Few things these days do more to increase the cost of and delay the time it takes to administer an estate than leaving an electronic mess for the executor and heirs to clean up. Yet, that’s what numerous people do by not incorporating their digital assets and electronic lives in their estate plans.

Many people don’t realize the extent of their electronic and digital lives and the potential problems they’re leaving for others to deal with.

Estate planning law has mostly caught up to developments in technology, though it took longer than it should have. Less than 10 years ago, providers of digital assets and services set their own policies on who was allowed access to a deceased person’s digital life. To support their refusal to provide access or information to the estate or surviving family members, many providers cited a federal electronic privacy law making it a crime to access someone else’s online accounts.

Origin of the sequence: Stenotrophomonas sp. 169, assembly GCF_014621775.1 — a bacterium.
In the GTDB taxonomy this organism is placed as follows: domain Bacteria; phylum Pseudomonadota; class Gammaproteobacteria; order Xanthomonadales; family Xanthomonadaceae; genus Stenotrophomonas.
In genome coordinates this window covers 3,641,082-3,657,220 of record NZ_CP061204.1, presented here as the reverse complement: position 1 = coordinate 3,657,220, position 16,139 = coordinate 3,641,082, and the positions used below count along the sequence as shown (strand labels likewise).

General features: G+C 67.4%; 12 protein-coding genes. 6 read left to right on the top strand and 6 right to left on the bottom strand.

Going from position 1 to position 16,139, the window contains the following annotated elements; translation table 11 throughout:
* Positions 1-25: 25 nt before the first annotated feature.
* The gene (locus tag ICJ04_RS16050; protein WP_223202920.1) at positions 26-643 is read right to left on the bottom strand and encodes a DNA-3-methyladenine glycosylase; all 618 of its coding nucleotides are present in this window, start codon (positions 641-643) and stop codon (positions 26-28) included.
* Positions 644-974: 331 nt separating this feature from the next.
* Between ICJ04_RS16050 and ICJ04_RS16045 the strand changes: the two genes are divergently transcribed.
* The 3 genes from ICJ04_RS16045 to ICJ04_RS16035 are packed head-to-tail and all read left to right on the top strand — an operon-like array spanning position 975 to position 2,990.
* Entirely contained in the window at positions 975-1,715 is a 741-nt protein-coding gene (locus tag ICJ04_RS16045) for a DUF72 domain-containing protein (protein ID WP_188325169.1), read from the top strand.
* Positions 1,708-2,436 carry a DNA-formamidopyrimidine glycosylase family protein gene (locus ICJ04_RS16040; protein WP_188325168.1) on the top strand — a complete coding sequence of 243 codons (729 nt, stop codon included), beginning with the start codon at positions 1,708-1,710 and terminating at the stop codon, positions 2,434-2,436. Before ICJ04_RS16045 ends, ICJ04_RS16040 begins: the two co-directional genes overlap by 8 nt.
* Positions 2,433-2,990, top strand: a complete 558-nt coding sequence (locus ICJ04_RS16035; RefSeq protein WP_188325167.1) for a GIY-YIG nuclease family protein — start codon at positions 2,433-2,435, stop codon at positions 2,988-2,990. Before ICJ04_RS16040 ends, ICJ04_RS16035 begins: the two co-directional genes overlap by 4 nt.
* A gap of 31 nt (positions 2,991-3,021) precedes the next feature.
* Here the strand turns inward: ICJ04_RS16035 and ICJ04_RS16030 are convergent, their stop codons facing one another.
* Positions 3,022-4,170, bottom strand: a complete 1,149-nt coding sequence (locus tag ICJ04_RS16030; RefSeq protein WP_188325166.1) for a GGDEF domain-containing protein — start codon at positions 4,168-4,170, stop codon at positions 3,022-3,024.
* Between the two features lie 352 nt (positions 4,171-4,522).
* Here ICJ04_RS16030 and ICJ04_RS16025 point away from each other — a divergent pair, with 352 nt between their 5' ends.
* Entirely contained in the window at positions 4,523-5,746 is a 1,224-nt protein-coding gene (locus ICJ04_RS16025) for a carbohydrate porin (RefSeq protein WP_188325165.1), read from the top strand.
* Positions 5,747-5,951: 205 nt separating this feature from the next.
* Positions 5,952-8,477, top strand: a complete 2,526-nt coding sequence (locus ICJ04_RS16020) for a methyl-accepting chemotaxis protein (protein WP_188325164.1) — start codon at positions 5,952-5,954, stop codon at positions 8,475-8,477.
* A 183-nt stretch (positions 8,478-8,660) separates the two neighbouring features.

Now, most states have enacted a form of the Uniform Fiduciary Access to Digital Assets Act. Generally, the law allows an executor to manage computer files, web domains, and virtual currencies unless the will or other document specifically prohibits the access. All the executor has to do is provide proof that he or she is authorized to act as executor.

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